Houthis say US ship hit in Gulf of Aden attack

Houthis say US ship hit in Gulf of Aden attack
The Galaxy Leader cargo ship is escorted by Houthi boats in the Red Sea in this photo released November 20, 2023. (File/Reuters)
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Updated 19 January 2024
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Houthis say US ship hit in Gulf of Aden attack

Houthis say US ship hit in Gulf of Aden attack
  • US conducts new strikes against Houthi anti-ship missiles that were being prepared to fire into the Red Sea
  • Biden says strikes against Houthi positions to continue

SANAA/NEW DELHI: Yemeni Houthi rebels claimed early Friday they had carried out a missile attack on a US ship in the Gulf of Aden.
The Houthis said in a statement posted on their social media that their “naval” forces had attacked the Chem Ranger “with several appropriate naval missiles, resulting in direct hits.”
It did not give a time or other details for the latest attack in international shipping lanes.
The specialist website Marine Traffic identified the Chem Ranger as a Marshall Islands-flagged chemical tanker sailing from Jeddah, Saudi Arabia to Kuwait.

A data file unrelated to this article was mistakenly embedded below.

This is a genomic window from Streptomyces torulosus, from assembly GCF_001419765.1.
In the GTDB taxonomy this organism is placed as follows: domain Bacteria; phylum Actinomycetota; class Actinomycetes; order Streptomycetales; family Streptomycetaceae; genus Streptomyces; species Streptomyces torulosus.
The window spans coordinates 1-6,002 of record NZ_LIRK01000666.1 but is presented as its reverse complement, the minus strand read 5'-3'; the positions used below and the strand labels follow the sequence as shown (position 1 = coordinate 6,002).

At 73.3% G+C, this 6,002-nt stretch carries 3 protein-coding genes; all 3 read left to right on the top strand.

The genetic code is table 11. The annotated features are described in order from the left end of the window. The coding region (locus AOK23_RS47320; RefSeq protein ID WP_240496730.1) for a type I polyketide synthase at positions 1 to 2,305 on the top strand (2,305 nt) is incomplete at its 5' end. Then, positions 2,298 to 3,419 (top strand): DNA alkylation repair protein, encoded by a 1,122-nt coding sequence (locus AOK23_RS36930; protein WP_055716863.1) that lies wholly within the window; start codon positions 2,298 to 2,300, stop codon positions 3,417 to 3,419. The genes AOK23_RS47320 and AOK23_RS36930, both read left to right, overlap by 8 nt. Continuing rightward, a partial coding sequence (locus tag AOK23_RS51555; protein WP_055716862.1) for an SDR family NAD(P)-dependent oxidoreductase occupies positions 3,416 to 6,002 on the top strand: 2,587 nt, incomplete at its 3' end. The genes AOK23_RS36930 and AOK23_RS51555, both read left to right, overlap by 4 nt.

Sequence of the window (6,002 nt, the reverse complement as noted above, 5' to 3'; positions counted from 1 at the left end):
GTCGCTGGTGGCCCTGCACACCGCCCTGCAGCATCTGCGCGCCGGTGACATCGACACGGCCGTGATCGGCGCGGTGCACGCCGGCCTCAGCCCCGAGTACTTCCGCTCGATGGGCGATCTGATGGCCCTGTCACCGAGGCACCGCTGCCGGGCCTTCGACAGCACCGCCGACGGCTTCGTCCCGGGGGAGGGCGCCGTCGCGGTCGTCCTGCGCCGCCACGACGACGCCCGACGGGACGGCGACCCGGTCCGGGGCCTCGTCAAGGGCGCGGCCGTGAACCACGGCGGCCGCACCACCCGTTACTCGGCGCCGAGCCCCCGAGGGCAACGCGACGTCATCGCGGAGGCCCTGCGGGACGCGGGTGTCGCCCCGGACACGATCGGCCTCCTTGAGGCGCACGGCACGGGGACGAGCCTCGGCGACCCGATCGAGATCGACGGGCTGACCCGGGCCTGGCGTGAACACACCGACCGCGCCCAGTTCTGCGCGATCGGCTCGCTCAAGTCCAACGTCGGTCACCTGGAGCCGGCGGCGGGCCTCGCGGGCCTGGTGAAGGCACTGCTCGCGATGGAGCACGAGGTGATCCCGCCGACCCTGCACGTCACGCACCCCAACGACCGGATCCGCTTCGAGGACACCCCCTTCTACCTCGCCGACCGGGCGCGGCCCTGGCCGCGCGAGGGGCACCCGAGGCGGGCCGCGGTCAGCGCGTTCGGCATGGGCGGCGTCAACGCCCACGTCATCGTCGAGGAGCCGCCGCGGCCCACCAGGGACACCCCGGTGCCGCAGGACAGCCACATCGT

British maritime risk management company Ambrey said a Marshallese chemical tanker sailing along the same route had reported a “suspicious” approach by drones.
One fell in the sea approximately 30 meters from the tanker, it added. “An Indian warship responded to the event.”
“There were no crew casualties or damage reported,” the monitor said.On Thursday, the US launched new strikes against Houthi anti-ship missiles aimed at the Red Sea, as growing tensions in the region’s sea lanes disrupted global trade and raised fears of supply bottlenecks that could reignite inflation.
The two Houthi anti-ship missiles targeted in the strikes were being prepared for firing into the Red Sea and deemed “an imminent threat” to shipping and US Navy vessels in the region, the US military said.